Corned beef is simply refreshing. And, this is whether you take it for breakfast hash on a slow Sunday morning or a St. Patrick’s Day. Well, with that being so, the main question here is which corned beef cut is best, which is the question that will be answered in this guide.
For a St. Patrick’s Day get-together, you can decide to serve the finest combo of corned beef, onions, potatoes, and cabbage.
These are also some of the other foods that are very rich in flavor but do to feel decorative or classy.
Corned Beef Flat vs Point Cut
Both flat and point-cut beef brisket are gotten from the lower chest, or breast, of a cow. A flat cut is also referred to as a round cut.
The meat you can find in the area above the front legs is boneless and possess a powerful, beefy flavor.
Normally, corned beef is slowly braised at a low temperature in liquid, whereas fresh brisket is often smoked.
When it comes to the flat cut, the fat is trimmed, whereas, for the point cut, the fat is left on it.
Normally, it will be right to say that pointcuts are more affordable and may also be more delicious, thanks to the fat.
Cuts of brisket are cured in a mixture of water, herbs, salt, and spices when it comes to corned beef and this is done for a few days to probably a week.
It is quite possible that you will find nitrites in commercial corned beef as the chemicals are used to preserve the meat and also gives it a pink color.
So, you will be able to manage the ingredients, if you decide to corn your own beef.
The Best Cut of Beef for Corned Beef
This is actually the main question of this guide “Which corned beef cut is best?” Well, your question will be answered in this section.
There’s actually just a choice when it comes to making corned beef and that is the brisket. And, to be more specific, the flat cut.
It is quite safe to consider that any pre-brined corned beef you purchase from the store is a brisket.
It is also very possible for you to make corned beef from any beef round cut, which can be gotten near the steer’s hindquarters.
However, this is if you can’t access any brisket and/or you have decided to bring it on your own.
Nevertheless, this will get you close enough and still be delectable, but I can assure you that you will get the precise taste you are looking for.
Moreover, you might want to ask the question, why brisket? And, to answer that, it is simply just tradition.
Thanks to the fact that brisket possesses a tough texture, it used to be low-cost. And, the way and method to make it delectable were the challenges the Irish faced.
With the exception that, brisket is meaty and mouth-watering meat. Grillers and corned beef fans all around the world have grown to love the recognizable flavor brisket possesses.
What Is Corned Beef?
Well, before I wrap up this guide, it will be nice for your better understanding of this, to talk about what corned beef is.
Corned beef is just a salt-cured beef that is frequently gotten from the brisket. It gains its popularity over the years to add extra spices to the brining process like black pepper, mustard seeds, and juniper.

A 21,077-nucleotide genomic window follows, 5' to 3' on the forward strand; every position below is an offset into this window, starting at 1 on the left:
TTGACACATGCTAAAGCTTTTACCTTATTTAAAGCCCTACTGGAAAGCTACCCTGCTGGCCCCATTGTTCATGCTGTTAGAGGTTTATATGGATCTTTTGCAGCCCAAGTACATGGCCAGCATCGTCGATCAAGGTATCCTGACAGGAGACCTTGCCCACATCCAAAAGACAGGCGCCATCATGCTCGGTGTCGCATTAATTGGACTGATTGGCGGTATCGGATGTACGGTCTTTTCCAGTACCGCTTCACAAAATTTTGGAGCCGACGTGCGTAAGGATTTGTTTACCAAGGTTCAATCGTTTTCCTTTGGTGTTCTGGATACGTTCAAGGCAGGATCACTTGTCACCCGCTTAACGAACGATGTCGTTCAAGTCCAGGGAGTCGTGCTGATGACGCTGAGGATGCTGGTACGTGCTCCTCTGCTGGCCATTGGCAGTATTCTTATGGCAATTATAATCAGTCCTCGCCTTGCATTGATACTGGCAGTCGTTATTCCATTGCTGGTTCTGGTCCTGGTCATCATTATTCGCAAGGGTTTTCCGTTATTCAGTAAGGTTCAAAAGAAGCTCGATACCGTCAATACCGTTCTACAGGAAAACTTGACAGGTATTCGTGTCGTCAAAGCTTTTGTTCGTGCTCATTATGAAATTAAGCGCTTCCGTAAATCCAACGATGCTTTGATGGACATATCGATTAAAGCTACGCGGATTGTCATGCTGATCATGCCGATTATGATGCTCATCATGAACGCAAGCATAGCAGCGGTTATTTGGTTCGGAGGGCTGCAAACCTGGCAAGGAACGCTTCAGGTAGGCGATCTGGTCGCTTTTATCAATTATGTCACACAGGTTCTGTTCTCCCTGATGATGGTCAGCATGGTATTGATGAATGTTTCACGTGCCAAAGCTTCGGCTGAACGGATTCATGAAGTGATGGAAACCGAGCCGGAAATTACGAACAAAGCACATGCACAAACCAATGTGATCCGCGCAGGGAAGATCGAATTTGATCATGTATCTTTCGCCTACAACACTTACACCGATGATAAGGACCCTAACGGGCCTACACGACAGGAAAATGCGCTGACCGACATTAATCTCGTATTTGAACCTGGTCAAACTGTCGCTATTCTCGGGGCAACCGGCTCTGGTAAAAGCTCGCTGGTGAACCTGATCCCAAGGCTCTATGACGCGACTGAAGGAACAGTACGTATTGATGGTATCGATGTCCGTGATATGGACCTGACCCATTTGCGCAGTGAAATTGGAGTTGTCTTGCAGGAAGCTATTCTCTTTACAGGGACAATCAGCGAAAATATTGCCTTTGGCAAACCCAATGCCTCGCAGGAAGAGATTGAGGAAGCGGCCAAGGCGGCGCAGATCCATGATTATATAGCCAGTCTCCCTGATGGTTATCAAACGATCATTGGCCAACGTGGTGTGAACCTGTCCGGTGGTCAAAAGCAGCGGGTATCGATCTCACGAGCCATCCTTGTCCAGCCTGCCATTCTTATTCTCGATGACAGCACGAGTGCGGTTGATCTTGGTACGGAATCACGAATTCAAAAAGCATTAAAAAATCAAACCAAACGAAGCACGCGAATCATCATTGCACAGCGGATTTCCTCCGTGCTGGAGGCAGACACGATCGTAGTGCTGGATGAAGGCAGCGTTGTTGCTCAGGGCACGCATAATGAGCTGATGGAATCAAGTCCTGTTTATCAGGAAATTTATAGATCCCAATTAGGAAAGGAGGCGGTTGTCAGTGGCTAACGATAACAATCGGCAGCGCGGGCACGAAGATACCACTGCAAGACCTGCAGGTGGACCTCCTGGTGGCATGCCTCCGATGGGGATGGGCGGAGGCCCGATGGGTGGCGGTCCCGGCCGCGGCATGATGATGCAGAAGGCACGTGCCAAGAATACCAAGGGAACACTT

Corned beef is originally cured with just salt. And, the origin of its favorite color was a chemical compound commonly referred to as sodium nitrite.
The purpose of this chemical compound is to add flavor and for extended shelf stability, it also helps prevent bacterial growth.
It is actually dyed pink so people don’t confuse it with table salt, thanks to the fact that it is toxic in concentrated amounts.
However, to get the color without the use of a chemical, some chefs also swap beef juice. Normally, it takes between 7-10 days, to cure a brisket for corned beef.
Basically, the process is simply creating a salty brining liquid, dousing your beef in the solution, and placing it in your fridge to keep for a while.
There are two main ways to get corned beef. It is whether you cure it yourself or you go to the store and purchase pre-brined corned beef.
When it comes to serving corned beef, it is done in three primary ways and they include corned beef hash, sliced along with cabbage and carrots, and in sandwiches like the Reuben.
You will always make use of the low and slow methods when it comes to cooking corned beef.
This is so because the brisket and other meats that are used for corned beef are tough and brawny.
So to break down the collagen and induce the best texture, you will require low heat.
How to Serve Corned Beef
Corned beef has a lot of demands in breakfast, lunch, and dinner menus. Below will be ways you can prepare and enjoy corned beef:
Traditional Corned Beef
You can serve corned beef along with cabbage, boiled potatoes, and carrots on a large tray.
You can also decide to make a side dish of creamy horseradish sauce or probably parsley sauce produced from parsley and a buttery béchamel to spray over the boiled dinner.
Corned Beef Hash
Quite popular with American diners. Corned beef hash is produced with diced corned beef. It can be served over crunchy hash brown potatoes alongside an egg.
Corned Beef Sandwich
Popularized in Jewish-American delis. You can serve corned beef sliced thin in a first-rate Reuben sandwich or probably on rye bread alongside slaw and Dijon mustard or Russian dressing.
Corned Beef Tacos
Get your leftover corned beef brisket and thinly slice them to make tacos. You can decide to top it with julienned carrots and cabbage slaw.
Final Thoughts on Which Corned Beef Cut Is Best?
It is now established that the best cut for corned beef is the flat cut. This is thanks to the fact that it possesses an even and uniform shape.
Obviously, it also looks pleasant and captivating on dinner tables. And, since it does not have many fat and connective tissues, it also cuts up evenly and perfectly.
So, with all that being said and the answer to the question “Which Corned Beef Cut Is Best?” has been given, this will then be the conclusion of this guide.